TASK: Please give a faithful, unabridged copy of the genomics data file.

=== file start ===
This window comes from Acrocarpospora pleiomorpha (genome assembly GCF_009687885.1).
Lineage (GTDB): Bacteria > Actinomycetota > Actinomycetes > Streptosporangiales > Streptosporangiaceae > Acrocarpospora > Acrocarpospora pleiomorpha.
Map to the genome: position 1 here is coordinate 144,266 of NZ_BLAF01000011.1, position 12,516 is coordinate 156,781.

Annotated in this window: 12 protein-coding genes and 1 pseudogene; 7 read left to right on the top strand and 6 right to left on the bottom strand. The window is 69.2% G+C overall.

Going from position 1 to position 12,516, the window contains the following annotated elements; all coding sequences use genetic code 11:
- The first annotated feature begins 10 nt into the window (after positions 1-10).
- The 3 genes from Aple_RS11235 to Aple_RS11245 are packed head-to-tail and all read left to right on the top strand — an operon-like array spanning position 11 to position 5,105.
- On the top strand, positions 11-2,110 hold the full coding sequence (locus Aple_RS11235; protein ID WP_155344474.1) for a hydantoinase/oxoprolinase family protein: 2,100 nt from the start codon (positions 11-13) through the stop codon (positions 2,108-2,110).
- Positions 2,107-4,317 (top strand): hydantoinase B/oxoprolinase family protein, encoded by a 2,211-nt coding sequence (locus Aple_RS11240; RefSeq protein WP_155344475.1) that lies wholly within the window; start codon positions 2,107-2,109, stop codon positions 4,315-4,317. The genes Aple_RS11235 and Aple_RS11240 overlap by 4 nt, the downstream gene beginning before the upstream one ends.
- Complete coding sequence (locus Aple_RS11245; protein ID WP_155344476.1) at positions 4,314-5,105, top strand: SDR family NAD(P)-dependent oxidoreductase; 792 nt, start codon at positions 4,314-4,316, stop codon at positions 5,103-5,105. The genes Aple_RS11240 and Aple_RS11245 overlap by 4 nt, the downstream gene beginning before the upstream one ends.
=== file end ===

This window comes from Acrocarpospora pleiomorpha (genome assembly GCF_009687885.1).
Lineage (GTDB): Bacteria > Actinomycetota > Actinomycetes > Streptosporangiales > Streptosporangiaceae > Acrocarpospora > Acrocarpospora pleiomorpha.
Map to the genome: position 1 here is coordinate 144,266 of NZ_BLAF01000011.1, position 12,516 is coordinate 156,781.

Annotated in this window: 12 protein-coding genes and 1 pseudogene; 7 read left to right on the top strand and 6 right to left on the bottom strand. The window is 69.2% G+C overall.

Going from position 1 to position 12,516, the window contains the following annotated elements; all coding sequences use genetic code 11:
- The first annotated feature begins 10 nt into the window (after positions 1-10).
- The 3 genes from Aple_RS11235 to Aple_RS11245 are packed head-to-tail and all read left to right on the top strand — an operon-like array spanning position 11 to position 5,105.
- On the top strand, positions 11-2,110 hold the full coding sequence (locus Aple_RS11235; protein ID WP_155344474.1) for a hydantoinase/oxoprolinase family protein: 2,100 nt from the start codon (positions 11-13) through the stop codon (positions 2,108-2,110).
- Positions 2,107-4,317 (top strand): hydantoinase B/oxoprolinase family protein, encoded by a 2,211-nt coding sequence (locus Aple_RS11240; RefSeq protein WP_155344475.1) that lies wholly within the window; start codon positions 2,107-2,109, stop codon positions 4,315-4,317. The genes Aple_RS11235 and Aple_RS11240 overlap by 4 nt, the downstream gene beginning before the upstream one ends.
- Complete coding sequence (locus Aple_RS11245; protein ID WP_155344476.1) at positions 4,314-5,105, top strand: SDR family NAD(P)-dependent oxidoreductase; 792 nt, start codon at positions 4,314-4,316, stop codon at positions 5,103-5,105. The genes Aple_RS11240 and Aple_RS11245 overlap by 4 nt, the downstream gene beginning before the upstream one ends.